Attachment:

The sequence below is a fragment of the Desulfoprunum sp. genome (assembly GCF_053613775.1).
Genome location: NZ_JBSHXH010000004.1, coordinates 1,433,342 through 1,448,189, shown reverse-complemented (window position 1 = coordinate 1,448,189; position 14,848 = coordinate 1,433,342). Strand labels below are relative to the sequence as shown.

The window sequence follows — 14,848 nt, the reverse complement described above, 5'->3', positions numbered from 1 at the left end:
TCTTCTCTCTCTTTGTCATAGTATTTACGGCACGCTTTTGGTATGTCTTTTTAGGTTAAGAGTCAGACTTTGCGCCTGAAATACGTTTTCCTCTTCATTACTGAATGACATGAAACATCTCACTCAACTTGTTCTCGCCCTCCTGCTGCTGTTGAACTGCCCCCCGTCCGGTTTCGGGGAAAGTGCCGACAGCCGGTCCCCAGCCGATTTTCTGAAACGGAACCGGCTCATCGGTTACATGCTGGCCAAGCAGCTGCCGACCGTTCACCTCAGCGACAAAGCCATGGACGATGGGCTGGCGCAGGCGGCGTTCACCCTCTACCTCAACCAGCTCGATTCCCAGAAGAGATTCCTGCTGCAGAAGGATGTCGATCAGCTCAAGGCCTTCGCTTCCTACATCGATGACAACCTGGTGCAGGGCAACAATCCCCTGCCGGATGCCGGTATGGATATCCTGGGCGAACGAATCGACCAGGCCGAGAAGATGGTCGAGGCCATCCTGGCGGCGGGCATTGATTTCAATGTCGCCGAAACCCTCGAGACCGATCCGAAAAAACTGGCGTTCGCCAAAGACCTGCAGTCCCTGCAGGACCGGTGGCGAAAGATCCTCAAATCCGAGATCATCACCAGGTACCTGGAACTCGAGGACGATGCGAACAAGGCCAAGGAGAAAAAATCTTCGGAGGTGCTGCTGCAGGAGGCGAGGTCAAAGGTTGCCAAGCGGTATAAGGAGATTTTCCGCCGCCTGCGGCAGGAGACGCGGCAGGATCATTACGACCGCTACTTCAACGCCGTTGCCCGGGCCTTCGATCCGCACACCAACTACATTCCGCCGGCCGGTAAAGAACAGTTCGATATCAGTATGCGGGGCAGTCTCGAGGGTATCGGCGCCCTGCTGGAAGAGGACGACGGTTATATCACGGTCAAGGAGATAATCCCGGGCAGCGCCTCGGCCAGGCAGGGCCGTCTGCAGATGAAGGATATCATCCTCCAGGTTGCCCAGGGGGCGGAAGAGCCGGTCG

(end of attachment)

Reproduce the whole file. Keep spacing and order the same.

The sequence below is a fragment of the Desulfoprunum sp. genome (assembly GCF_053613775.1).
Genome location: NZ_JBSHXH010000004.1, coordinates 1,433,342 through 1,448,189, shown reverse-complemented (window position 1 = coordinate 1,448,189; position 14,848 = coordinate 1,433,342). Strand labels below are relative to the sequence as shown.

The window sequence follows — 14,848 nt, the reverse complement described above, 5'->3', positions numbered from 1 at the left end:
TCTTCTCTCTCTTTGTCATAGTATTTACGGCACGCTTTTGGTATGTCTTTTTAGGTTAAGAGTCAGACTTTGCGCCTGAAATACGTTTTCCTCTTCATTACTGAATGACATGAAACATCTCACTCAACTTGTTCTCGCCCTCCTGCTGCTGTTGAACTGCCCCCCGTCCGGTTTCGGGGAAAGTGCCGACAGCCGGTCCCCAGCCGATTTTCTGAAACGGAACCGGCTCATCGGTTACATGCTGGCCAAGCAGCTGCCGACCGTTCACCTCAGCGACAAAGCCATGGACGATGGGCTGGCGCAGGCGGCGTTCACCCTCTACCTCAACCAGCTCGATTCCCAGAAGAGATTCCTGCTGCAGAAGGATGTCGATCAGCTCAAGGCCTTCGCTTCCTACATCGATGACAACCTGGTGCAGGGCAACAATCCCCTGCCGGATGCCGGTATGGATATCCTGGGCGAACGAATCGACCAGGCCGAGAAGATGGTCGAGGCCATCCTGGCGGCGGGCATTGATTTCAATGTCGCCGAAACCCTCGAGACCGATCCGAAAAAACTGGCGTTCGCCAAAGACCTGCAGTCCCTGCAGGACCGGTGGCGAAAGATCCTCAAATCCGAGATCATCACCAGGTACCTGGAACTCGAGGACGATGCGAACAAGGCCAAGGAGAAAAAATCTTCGGAGGTGCTGCTGCAGGAGGCGAGGTCAAAGGTTGCCAAGCGGTATAAGGAGATTTTCCGCCGCCTGCGGCAGGAGACGCGGCAGGATCATTACGACCGCTACTTCAACGCCGTTGCCCGGGCCTTCGATCCGCACACCAACTACATTCCGCCGGCCGGTAAAGAACAGTTCGATATCAGTATGCGGGGCAGTCTCGAGGGTATCGGCGCCCTGCTGGAAGAGGACGACGGTTATATCACGGTCAAGGAGATAATCCCGGGCAGCGCCTCGGCCAGGCAGGGCCGTCTGCAGATGAAGGATATCATCCTCCAGGTTGCCCAGGGGGCGGAAGAGCCGGTCG